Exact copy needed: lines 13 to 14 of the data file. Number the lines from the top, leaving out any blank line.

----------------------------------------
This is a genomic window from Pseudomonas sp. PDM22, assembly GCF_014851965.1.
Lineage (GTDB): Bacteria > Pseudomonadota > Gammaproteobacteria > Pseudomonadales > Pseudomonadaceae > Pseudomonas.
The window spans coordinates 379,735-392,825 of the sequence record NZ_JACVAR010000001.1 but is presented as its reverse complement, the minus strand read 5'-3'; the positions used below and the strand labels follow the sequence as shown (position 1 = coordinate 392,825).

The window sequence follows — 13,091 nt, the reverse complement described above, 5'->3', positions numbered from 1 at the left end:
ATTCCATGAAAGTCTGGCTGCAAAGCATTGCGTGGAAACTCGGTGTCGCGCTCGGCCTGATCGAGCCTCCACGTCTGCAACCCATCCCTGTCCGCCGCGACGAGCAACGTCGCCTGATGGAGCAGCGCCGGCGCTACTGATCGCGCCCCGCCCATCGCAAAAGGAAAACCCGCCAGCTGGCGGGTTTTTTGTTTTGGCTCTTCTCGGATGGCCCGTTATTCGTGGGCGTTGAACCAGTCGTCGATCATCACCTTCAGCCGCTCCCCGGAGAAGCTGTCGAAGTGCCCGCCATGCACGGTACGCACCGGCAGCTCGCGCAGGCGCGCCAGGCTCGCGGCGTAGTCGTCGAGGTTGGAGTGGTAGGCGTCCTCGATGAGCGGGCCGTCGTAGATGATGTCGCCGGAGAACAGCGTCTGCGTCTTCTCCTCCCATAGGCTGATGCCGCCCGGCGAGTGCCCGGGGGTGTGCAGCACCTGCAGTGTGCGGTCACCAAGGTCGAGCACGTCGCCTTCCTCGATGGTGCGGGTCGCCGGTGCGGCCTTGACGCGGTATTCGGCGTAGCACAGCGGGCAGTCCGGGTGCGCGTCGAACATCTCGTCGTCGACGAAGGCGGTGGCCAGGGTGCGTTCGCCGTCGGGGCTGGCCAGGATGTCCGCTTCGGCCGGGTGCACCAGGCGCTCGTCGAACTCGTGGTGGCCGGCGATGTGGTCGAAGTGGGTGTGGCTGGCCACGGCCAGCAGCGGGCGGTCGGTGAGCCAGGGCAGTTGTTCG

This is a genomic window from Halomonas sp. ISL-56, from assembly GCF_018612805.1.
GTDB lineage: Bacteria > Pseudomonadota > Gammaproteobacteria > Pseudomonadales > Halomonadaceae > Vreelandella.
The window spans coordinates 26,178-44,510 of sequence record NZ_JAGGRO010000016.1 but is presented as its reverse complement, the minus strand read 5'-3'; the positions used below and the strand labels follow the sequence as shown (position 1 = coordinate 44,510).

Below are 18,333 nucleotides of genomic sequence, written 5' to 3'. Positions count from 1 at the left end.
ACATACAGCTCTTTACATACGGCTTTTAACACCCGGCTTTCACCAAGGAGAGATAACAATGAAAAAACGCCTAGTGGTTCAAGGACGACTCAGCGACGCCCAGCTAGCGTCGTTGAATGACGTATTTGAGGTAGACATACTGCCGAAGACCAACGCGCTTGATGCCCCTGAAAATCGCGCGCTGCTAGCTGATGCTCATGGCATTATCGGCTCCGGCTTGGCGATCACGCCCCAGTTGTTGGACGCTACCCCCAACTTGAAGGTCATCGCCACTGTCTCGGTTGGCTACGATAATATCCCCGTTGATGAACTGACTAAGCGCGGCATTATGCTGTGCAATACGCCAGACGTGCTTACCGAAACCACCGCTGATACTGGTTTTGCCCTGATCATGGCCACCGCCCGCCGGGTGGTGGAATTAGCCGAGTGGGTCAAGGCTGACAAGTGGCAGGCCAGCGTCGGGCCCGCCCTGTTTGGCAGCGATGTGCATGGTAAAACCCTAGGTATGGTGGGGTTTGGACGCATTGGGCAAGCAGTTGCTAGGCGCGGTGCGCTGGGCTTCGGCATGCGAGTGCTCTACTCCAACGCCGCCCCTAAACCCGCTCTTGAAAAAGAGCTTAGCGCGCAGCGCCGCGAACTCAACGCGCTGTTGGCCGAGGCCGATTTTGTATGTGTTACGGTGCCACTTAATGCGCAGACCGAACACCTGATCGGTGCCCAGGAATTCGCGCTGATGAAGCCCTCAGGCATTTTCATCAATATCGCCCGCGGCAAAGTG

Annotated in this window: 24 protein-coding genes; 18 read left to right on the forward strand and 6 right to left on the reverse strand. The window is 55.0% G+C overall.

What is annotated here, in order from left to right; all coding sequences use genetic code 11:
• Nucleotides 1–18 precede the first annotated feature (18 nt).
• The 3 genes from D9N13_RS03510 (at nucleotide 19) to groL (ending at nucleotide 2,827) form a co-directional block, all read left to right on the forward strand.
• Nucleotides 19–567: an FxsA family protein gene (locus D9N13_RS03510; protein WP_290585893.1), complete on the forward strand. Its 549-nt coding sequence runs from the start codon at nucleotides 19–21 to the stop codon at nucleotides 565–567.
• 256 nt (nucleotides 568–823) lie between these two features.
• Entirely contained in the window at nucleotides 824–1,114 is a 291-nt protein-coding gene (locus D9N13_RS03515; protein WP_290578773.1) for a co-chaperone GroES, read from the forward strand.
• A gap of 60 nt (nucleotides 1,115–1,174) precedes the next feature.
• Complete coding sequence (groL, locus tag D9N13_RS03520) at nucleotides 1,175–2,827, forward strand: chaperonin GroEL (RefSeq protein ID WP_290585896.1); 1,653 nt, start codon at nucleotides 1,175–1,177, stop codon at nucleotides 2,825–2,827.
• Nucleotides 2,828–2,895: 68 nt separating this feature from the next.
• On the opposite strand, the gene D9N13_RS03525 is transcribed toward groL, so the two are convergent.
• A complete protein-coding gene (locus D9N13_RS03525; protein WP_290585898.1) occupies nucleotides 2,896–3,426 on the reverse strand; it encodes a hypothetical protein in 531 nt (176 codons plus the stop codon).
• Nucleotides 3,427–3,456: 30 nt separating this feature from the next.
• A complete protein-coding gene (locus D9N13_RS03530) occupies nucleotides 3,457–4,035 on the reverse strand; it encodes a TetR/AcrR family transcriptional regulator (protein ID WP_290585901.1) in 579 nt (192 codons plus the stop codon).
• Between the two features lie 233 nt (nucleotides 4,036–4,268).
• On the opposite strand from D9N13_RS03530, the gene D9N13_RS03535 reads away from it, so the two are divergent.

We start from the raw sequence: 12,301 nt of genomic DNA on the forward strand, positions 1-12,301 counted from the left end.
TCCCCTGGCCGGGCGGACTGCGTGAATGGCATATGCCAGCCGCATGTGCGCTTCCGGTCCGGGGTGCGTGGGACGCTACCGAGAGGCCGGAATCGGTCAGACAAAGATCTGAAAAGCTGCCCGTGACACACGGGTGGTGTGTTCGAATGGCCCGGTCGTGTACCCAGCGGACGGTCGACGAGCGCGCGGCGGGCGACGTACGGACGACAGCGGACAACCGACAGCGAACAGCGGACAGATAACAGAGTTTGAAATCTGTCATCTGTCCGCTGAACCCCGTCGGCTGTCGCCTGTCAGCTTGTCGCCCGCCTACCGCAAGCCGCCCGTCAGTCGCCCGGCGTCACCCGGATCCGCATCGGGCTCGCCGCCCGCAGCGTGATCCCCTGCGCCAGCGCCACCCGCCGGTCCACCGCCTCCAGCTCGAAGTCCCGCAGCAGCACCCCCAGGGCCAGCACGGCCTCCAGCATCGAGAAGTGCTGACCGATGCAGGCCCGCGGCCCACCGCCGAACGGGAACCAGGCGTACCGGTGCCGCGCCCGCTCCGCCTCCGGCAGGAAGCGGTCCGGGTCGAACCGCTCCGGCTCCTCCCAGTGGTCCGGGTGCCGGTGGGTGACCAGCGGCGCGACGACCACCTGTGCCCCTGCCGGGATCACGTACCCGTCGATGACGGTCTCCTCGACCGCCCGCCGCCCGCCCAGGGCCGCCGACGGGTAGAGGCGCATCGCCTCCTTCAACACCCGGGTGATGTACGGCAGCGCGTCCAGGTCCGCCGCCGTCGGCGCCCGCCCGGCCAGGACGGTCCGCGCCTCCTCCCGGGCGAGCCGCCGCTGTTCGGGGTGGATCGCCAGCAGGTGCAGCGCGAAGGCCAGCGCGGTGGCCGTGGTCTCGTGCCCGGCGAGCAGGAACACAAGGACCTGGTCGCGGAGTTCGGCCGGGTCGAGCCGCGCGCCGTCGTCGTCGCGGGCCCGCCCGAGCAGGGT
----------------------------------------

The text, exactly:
• Nucleotides 1–18 precede the first annotated feature (18 nt).
• The 3 genes from D9N13_RS03510 (at nucleotide 19) to groL (ending at nucleotide 2,827) form a co-directional block, all read left to right on the forward strand.